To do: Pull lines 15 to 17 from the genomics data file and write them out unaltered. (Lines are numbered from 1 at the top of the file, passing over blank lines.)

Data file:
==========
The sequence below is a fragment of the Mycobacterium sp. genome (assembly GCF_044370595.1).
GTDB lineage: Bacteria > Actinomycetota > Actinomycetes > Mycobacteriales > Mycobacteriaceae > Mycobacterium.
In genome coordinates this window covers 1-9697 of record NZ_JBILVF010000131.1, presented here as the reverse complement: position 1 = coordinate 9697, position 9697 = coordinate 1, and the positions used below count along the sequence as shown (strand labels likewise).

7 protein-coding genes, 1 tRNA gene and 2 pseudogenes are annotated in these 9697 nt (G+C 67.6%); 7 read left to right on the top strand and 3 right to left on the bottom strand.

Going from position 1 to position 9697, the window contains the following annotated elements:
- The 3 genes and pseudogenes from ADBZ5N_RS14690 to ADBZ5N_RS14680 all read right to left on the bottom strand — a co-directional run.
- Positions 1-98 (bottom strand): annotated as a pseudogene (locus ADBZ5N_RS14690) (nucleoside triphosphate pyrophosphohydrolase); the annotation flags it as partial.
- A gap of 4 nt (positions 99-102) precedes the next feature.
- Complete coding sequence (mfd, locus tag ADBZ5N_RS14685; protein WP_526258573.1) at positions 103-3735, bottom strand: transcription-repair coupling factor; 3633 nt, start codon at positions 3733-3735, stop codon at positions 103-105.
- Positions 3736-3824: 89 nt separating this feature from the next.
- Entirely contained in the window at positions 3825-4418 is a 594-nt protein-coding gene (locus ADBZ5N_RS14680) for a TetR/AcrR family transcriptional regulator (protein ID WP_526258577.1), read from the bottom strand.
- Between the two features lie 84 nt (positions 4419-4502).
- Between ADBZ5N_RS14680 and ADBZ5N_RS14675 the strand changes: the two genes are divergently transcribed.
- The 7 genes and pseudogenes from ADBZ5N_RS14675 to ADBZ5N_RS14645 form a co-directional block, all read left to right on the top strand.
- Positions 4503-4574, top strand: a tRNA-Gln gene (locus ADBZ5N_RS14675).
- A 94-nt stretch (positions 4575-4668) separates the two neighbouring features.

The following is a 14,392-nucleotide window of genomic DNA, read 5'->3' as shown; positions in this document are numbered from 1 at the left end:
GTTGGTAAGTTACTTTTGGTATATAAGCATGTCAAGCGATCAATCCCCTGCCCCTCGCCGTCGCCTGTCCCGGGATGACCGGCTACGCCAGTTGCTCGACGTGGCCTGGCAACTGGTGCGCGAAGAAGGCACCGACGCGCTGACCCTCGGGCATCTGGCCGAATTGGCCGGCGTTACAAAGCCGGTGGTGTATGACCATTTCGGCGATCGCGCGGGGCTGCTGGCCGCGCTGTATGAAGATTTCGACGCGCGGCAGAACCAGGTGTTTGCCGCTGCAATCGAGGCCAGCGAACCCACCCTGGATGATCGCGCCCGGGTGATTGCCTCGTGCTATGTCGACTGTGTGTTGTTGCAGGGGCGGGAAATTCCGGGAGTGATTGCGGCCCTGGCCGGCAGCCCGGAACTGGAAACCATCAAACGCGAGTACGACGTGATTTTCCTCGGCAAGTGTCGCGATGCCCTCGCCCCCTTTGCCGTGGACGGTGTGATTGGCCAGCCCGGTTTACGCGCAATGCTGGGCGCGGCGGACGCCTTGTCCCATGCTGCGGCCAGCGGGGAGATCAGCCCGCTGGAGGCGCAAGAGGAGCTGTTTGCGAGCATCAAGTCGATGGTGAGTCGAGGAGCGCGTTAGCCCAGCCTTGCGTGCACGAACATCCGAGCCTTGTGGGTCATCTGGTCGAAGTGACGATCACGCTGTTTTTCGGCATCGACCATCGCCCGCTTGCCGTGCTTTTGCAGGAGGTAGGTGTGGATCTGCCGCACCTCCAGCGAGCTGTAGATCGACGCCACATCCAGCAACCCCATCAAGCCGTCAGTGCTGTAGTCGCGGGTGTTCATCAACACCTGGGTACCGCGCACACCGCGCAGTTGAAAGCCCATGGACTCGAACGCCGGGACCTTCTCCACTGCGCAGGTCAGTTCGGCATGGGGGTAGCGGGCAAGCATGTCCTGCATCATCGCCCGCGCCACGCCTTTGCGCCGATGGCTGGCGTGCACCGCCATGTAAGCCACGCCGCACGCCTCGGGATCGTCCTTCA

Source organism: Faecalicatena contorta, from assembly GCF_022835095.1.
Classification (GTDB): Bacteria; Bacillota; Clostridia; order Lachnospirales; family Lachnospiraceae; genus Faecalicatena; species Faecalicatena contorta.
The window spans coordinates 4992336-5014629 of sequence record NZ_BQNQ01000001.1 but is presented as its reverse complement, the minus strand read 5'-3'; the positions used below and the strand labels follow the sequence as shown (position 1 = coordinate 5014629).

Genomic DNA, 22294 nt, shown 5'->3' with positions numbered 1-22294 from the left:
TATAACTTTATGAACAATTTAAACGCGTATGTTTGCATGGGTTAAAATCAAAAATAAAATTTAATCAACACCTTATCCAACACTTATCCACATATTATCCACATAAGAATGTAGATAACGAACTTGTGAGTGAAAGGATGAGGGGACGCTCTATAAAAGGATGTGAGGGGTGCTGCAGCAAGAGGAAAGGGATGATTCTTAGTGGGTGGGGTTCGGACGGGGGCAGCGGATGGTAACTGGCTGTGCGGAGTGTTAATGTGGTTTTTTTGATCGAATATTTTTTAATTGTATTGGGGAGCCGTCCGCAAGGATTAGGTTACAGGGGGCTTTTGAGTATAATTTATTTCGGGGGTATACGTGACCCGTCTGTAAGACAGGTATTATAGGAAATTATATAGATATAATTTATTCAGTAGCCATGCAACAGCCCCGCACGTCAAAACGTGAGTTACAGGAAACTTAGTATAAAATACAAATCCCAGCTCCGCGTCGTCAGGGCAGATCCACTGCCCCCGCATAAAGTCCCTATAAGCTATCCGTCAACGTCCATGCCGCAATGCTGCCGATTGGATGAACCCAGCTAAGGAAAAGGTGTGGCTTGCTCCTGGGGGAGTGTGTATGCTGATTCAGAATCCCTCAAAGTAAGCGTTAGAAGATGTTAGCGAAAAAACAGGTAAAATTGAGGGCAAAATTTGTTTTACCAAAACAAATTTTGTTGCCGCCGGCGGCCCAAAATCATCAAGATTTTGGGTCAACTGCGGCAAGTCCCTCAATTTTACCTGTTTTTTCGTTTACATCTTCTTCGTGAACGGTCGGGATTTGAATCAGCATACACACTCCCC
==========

- Positions 4503-4574, top strand: a tRNA-Gln gene (locus ADBZ5N_RS14675).
- A 94-nt stretch (positions 4575-4668) separates the two neighbouring features.

The following is a 14,392-nucleotide window of genomic DNA, read 5'->3' as shown; positions in this document are numbered from 1 at the left end: